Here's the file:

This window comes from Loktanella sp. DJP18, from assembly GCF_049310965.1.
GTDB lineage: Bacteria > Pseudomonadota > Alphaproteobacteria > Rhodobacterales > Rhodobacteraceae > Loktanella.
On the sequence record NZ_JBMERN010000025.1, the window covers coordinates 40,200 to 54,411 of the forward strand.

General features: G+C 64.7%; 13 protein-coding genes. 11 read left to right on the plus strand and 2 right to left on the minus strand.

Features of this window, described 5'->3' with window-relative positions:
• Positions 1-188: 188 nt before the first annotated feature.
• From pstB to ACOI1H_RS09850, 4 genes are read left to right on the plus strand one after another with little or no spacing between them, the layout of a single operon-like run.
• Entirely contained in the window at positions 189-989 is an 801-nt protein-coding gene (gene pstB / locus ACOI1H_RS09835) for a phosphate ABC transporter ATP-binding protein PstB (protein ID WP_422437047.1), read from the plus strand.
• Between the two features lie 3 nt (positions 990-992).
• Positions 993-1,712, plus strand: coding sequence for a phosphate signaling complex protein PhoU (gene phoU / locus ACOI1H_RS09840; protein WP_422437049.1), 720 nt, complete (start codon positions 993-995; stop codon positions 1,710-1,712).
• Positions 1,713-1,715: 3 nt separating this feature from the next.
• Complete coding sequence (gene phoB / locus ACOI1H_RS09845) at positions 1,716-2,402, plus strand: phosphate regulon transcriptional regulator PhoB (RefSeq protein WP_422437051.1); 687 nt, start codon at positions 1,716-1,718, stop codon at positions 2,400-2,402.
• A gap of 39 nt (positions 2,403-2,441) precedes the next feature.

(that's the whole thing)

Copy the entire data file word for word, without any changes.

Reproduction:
This window comes from Loktanella sp. DJP18, from assembly GCF_049310965.1.
GTDB lineage: Bacteria > Pseudomonadota > Alphaproteobacteria > Rhodobacterales > Rhodobacteraceae > Loktanella.
On the sequence record NZ_JBMERN010000025.1, the window covers coordinates 40,200 to 54,411 of the forward strand.

General features: G+C 64.7%; 13 protein-coding genes. 11 read left to right on the plus strand and 2 right to left on the minus strand.

Features of this window, described 5'->3' with window-relative positions:
• Positions 1-188: 188 nt before the first annotated feature.
• From pstB to ACOI1H_RS09850, 4 genes are read left to right on the plus strand one after another with little or no spacing between them, the layout of a single operon-like run.
• Entirely contained in the window at positions 189-989 is an 801-nt protein-coding gene (gene pstB / locus ACOI1H_RS09835) for a phosphate ABC transporter ATP-binding protein PstB (protein ID WP_422437047.1), read from the plus strand.
• Between the two features lie 3 nt (positions 990-992).
• Positions 993-1,712, plus strand: coding sequence for a phosphate signaling complex protein PhoU (gene phoU / locus ACOI1H_RS09840; protein WP_422437049.1), 720 nt, complete (start codon positions 993-995; stop codon positions 1,710-1,712).
• Positions 1,713-1,715: 3 nt separating this feature from the next.
• Complete coding sequence (gene phoB / locus ACOI1H_RS09845) at positions 1,716-2,402, plus strand: phosphate regulon transcriptional regulator PhoB (RefSeq protein WP_422437051.1); 687 nt, start codon at positions 1,716-1,718, stop codon at positions 2,400-2,402.
• A gap of 39 nt (positions 2,403-2,441) precedes the next feature.